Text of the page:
“I’m really interested in pursuing music at MTSU,” Phillips said.
Ty Drake, senior at Lebanon High School in Lebanon, Tennessee, attended with his mom, Elisabeth Dyal, to learn more about opportunities with the Aerospace Department and had a conversation with department staff.
“They help you get those (flight) hours in,” Drake said he learned. “When you graduate, you have those hours, so that you’ll actually be able to go into employment right away.”
McPhee later called Drake up on stage to recognize him as a member of the True Blue 100 program, a group of outstanding high school freshmen who, if selected, receive special perks and access to campus. Drake also received a $1,000 scholarship.
Peyton Fontenot, senior at Montessori Academy in Brentwood, Tennessee, was also interested in aerospace, garnering a laugh from the audience when accepting his $2,500 scholarship.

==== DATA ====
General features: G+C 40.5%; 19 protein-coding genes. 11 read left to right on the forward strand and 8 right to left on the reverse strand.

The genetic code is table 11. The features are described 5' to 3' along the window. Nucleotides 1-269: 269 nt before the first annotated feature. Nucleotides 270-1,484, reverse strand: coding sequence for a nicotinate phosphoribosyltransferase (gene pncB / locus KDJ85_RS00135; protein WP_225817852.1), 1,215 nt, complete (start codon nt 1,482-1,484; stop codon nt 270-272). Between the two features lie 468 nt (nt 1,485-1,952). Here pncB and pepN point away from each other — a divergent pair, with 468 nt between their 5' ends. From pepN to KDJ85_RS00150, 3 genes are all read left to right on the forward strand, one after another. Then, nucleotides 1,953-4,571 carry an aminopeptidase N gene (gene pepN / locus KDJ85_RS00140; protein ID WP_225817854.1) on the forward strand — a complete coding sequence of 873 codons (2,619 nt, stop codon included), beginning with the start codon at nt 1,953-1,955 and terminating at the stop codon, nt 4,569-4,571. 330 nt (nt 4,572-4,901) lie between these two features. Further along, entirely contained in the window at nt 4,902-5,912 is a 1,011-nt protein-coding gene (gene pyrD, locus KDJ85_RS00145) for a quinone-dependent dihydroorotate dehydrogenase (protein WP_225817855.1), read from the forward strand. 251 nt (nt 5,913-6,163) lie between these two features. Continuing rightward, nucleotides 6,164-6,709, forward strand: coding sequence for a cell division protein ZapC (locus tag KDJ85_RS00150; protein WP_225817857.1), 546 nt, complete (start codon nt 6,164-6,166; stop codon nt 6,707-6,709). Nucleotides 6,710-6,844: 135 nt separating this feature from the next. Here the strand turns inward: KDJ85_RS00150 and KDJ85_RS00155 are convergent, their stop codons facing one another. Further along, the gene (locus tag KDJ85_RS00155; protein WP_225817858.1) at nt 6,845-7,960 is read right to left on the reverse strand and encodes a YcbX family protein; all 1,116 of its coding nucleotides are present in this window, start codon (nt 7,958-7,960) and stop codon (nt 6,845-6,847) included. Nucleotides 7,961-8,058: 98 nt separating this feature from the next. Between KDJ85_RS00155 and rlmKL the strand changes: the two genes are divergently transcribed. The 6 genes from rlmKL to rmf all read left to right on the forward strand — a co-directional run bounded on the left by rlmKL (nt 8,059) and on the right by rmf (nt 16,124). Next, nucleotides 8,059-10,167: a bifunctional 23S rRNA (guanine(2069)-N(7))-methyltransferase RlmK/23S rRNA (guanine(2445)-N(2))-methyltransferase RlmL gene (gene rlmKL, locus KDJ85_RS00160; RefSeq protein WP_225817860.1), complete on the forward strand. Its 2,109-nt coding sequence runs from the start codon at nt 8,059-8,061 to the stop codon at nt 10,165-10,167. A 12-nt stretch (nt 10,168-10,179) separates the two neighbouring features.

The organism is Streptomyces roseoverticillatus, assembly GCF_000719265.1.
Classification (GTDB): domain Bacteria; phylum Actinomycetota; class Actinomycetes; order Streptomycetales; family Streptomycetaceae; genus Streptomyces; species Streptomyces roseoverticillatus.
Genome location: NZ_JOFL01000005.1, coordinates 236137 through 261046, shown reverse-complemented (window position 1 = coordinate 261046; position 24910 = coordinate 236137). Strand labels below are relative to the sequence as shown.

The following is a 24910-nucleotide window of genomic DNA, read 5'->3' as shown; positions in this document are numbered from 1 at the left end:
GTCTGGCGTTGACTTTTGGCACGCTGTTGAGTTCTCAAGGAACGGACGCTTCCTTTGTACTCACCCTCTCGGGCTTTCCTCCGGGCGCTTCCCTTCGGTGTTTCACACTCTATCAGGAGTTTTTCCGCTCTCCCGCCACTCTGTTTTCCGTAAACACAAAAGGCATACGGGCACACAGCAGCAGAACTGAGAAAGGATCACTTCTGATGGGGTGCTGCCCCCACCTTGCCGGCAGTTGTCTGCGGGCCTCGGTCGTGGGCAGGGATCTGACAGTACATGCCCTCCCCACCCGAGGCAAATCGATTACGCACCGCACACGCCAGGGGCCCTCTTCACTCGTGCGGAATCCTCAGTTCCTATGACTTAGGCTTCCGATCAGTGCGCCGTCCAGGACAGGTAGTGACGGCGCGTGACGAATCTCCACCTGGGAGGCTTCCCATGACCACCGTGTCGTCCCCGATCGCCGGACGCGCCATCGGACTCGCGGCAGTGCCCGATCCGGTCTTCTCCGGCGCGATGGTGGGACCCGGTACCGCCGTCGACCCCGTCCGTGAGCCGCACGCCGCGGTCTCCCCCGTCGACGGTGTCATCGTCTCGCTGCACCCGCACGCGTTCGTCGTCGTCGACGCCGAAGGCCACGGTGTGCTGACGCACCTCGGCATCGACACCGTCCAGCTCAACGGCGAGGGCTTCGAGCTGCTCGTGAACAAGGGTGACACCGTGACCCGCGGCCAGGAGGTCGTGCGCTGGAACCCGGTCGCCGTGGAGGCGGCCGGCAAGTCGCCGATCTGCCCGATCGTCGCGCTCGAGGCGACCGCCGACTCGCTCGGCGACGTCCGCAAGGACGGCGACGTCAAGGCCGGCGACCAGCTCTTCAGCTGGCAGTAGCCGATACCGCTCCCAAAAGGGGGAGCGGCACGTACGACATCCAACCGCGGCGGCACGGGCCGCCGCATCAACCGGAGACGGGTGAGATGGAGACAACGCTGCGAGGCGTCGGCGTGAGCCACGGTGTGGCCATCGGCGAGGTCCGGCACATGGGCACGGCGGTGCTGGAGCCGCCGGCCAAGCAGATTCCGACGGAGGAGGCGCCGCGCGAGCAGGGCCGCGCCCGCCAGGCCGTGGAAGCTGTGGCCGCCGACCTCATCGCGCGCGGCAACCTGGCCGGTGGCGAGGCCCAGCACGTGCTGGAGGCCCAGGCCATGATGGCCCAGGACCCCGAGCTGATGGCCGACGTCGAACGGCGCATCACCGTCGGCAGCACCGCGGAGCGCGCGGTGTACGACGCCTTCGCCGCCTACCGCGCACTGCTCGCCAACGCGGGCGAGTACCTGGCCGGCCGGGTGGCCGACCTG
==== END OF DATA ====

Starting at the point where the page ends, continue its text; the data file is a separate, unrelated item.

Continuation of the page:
“You get to fly planes,” Fontenot told McPhee about why he wanted to pursue the program.
“My teacher’s daughter goes to MTSU, so my teacher knows a lot about the school,” he said about how he first heard of the professional pilot program. “Tonight, I was able to learn more information about the Delta partnership.”
The university is partnering with the airline on the Delta Propel pilot program, which allows qualifying students to accelerate their training and earn their flight certifications, build their experience and meet all requirements to become a Delta pilot in 42 months or less.
Kaitlin McKinney, senior at Day Spring Academy in Greenbriar, Tennessee, attended with her younger sister, Kaylee McKinney, and spoke to College of Liberal Arts Dean Leah Lyons about majoring in sociology.